Now, I’m not naive enough to think that Senators will actually vote with the ordinary people of their states in mind. Nor do I think it would be remotely possible for a Senator to truly “represent” the interests of millions of diverse human being from that state. All the fundamental problems behind representative legislative bodies would still remain in our new reformed Senate.

What this change would do, however, is emphasize the fact that the United States government is a collection of member states where it is recognized that each member state has a distinct set of preferences and interests.

The Real Problem Is Ideology

It should always be remembered, though, that structural reforms such as these are really only small potatoes when compared to the dominating problem of ideology. No constitutional reform by itself will be sufficient so long as a majority of voters and politicians believe that government institutions should be centralized and powerful.

Indeed, those in favor of repealing the 17th Amendment often engage in a post hoc ergo propter hoc fallacy when they assume that the 17th Amendment is what caused the centralization of greater power in Washington. The success of the 17th Amendment was a symptom of the then-popular desire to take more power away from state governments. (These ideas remain popular today.) The Amendment didn’t cause the ideological shift. It was a result of it. The fact of the matter is that for the past century, many voters and most political elites have truly believed that a strong centralized government is superior to a weaker decentralized one. Reformers at the time really did believe that shifting greater power to Congress would magically eliminate state-level corruption. It’s not a coincidence that these reforms were occurring at the same time that reformers were also calling for a national police force —that eventually became the FBI — to supersede local police forces.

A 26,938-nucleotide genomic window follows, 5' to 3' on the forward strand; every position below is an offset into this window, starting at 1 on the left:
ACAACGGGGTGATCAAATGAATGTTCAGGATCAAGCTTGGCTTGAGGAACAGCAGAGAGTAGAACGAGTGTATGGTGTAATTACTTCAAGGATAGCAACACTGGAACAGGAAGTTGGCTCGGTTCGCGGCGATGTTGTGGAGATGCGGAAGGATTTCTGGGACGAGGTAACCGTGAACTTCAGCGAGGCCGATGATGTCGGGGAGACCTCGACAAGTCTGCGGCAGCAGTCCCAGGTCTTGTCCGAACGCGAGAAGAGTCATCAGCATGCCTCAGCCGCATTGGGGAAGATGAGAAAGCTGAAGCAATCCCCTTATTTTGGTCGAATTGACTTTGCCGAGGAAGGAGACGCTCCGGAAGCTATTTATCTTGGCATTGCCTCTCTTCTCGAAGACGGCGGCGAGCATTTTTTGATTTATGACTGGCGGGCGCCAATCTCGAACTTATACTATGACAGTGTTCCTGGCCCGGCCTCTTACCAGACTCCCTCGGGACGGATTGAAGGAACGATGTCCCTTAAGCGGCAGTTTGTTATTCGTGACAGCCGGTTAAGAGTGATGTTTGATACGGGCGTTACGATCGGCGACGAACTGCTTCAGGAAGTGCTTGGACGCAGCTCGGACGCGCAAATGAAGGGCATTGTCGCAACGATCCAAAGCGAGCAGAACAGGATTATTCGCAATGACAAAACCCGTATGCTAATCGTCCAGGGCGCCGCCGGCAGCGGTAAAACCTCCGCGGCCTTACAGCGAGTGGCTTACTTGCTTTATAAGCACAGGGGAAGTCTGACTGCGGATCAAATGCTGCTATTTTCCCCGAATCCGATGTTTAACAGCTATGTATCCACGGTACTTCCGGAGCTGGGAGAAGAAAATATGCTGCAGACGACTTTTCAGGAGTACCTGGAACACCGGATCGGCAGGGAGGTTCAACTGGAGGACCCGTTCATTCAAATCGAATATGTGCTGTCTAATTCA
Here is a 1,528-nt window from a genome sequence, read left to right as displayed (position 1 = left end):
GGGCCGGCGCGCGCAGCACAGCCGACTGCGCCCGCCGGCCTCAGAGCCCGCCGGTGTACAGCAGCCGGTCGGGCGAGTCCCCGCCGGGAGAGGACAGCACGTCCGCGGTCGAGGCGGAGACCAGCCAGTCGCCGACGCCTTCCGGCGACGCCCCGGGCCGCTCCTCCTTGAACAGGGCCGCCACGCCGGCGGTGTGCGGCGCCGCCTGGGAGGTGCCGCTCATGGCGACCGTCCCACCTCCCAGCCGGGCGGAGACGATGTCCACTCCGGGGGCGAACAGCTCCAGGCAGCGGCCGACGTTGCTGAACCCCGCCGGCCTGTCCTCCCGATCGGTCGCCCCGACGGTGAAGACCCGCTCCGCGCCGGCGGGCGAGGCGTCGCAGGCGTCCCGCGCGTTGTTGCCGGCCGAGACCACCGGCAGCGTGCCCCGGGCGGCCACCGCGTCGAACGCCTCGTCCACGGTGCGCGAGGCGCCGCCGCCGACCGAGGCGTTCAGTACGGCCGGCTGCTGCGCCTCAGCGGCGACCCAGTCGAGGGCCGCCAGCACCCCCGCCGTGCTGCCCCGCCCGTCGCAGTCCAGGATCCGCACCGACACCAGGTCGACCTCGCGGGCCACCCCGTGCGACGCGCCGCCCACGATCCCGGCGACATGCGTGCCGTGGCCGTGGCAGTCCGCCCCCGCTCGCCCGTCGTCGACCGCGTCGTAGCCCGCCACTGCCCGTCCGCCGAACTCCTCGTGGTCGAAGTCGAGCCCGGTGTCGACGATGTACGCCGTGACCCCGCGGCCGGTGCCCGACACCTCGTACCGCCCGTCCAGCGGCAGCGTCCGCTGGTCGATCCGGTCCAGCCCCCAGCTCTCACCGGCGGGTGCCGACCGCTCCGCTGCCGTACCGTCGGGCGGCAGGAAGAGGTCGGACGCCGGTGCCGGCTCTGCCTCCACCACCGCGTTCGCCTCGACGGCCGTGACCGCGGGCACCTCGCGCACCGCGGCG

Nor is there any reason to believe that the state legislators — the people who would presumably be selecting the Senators in a post-17th-Amendment future — would suddenly become ardent localists and advocates for greater state autonomy. It’s very likely most state legislators value decentralized state autonomy in about the same proportion as the ordinary voters who elect US Senators today.

The government we have today reflects these ideological realities, and to undo the problems that many modern opponents of the 17th Amendment see, the task is far greater than they think. The answer lies in truly changing the minds of the majority of Americans, including the elites. Once that change occurs, it won’t really matter how many Senators there are, or how how they get elected.

Ryan McMaken is the editor of Mises Wire and The Austrian. Contact: emailtwitter.

This post was originally published at and is reposted here under a CreativeCommons, Non-Commericial 3.0 license.